Where I work, I often have to help people when their laptops will not connect to our open wireless network. There are many reasons a laptop would not connect, not the least of which is a block placed on their laptop by our system for running peer-to-peer sofware. Of the last 10 or so people, all have been blocked for this reason which I can really only tell by eliminating all other possible reasons a laptop mightn't be working correctly.

The nicest lady, who turned out to be from Turkey, came up to me and needed help with her laptop. It was not connecting to our network, of course. Dread filled my mind. I'm going to have to explain the subtleties of peer to peer networking here to this nice lady who looked as innocent as a dove on a Hallmark card.

Dread turned into dismay as I clicked on the first icon only to recieve a pop up box written entirely in Turkish. I asked things like "does this say 'yes'?" or "does this say 'disconnect'?."  Finally, tried and true methods got her laptop working. I turned the network button on and off (similar to the old reboot) and eventually maneuvered slowly through the screens. The Turkish Google website popped up.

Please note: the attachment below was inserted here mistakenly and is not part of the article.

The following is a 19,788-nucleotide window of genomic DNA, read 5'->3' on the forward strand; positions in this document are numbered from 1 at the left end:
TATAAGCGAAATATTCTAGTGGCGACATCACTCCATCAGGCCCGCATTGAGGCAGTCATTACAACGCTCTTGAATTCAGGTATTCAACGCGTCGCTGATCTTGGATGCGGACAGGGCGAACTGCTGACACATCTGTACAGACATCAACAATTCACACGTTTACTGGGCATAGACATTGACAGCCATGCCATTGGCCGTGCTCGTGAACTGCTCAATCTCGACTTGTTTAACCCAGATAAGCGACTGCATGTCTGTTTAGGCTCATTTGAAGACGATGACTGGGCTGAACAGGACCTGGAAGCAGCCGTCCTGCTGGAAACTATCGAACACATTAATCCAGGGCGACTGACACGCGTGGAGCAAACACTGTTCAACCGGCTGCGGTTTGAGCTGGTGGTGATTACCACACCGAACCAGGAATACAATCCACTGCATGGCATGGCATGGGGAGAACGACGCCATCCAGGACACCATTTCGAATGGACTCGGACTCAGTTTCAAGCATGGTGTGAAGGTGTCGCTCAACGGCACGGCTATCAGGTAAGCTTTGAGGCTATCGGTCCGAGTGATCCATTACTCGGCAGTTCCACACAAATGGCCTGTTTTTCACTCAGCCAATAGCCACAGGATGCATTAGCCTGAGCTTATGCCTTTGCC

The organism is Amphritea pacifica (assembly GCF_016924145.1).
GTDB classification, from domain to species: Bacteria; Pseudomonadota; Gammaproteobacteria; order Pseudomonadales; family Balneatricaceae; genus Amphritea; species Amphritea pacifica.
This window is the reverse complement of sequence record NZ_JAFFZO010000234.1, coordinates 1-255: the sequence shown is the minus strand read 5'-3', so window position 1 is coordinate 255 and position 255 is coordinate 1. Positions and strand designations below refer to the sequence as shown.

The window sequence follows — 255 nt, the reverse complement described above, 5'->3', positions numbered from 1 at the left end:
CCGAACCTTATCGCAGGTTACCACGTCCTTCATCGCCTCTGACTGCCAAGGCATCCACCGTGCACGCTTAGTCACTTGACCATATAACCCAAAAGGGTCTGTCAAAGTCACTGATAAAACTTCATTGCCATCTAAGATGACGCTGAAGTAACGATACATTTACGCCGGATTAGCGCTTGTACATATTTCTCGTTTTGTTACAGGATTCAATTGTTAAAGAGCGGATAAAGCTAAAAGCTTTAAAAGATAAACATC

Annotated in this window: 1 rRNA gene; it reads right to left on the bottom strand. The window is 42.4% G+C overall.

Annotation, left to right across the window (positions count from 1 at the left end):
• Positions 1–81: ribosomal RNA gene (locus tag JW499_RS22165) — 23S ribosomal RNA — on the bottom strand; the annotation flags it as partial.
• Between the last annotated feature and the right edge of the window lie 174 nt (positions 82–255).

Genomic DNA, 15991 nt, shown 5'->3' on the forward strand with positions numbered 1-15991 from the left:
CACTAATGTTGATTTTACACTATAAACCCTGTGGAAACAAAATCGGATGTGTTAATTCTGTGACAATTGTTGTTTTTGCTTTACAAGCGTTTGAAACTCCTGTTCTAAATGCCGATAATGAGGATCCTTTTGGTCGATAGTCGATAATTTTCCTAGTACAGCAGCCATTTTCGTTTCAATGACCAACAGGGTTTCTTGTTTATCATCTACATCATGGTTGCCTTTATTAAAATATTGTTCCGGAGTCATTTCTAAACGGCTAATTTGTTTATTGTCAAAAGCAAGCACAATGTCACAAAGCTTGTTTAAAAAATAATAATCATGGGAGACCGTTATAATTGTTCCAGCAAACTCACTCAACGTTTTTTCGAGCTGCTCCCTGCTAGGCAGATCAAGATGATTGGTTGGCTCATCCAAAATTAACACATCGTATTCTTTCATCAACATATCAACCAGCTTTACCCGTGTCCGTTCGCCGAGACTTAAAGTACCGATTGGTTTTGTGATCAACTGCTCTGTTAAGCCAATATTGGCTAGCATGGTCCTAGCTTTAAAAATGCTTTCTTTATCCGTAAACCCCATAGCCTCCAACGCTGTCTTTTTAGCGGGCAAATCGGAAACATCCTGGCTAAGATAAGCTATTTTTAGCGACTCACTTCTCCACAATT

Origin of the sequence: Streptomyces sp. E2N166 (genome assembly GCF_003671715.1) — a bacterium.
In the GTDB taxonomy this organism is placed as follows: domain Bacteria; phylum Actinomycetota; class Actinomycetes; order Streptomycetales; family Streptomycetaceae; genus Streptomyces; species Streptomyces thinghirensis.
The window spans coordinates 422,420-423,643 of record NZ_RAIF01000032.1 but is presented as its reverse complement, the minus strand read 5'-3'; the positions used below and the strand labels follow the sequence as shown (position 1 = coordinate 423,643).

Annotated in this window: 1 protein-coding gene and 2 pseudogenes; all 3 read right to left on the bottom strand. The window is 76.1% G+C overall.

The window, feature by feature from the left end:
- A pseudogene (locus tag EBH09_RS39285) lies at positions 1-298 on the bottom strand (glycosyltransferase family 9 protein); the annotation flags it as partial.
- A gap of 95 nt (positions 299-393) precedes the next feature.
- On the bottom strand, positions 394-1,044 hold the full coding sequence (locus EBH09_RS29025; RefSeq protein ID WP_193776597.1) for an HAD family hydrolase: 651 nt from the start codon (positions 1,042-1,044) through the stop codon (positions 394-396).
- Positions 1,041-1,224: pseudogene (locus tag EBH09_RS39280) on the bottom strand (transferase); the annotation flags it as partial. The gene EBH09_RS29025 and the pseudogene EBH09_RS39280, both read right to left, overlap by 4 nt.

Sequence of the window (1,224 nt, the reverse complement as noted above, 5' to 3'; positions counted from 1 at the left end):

Wednesday, December 15, 2010

Note: My Original Blog

If you would like to read my other blog, you now need to be invited. I made this decision purely on the basis of recent events where I work. Anyone that asks can be invited. For my own sense of well-being, I need to make sure it is not a public blog. This should help a bit for me as a writer as well because I have always felt the pressure to censor. I'm sure it probably will ask you to log in. Sorry.

Michael's Aimless Blog will continue unfettered by readership. That is, if I'm the only reader, I'll still do the blog. :)

I really meant it as practice for the future anyway. It has become fun and I have felt excited about writing each and every entry. Although, the thought of repercussions was always in the back of my mind, I tried not to censor myself.

Those of you who know me, know how to contact me. You're invited.

On a happier note: e major.

Tuesday, December 14, 2010

The Return of the Cuckoo Clock

I had not heard the tune on this clock for probably 40 years,
until today.

Science and Online Dating

Science and Online Dating, or Howdy: How Minnie Pearl was Born
a Mite Too Early. This was an interesting video.

50's Science Fiction Paperback Cover?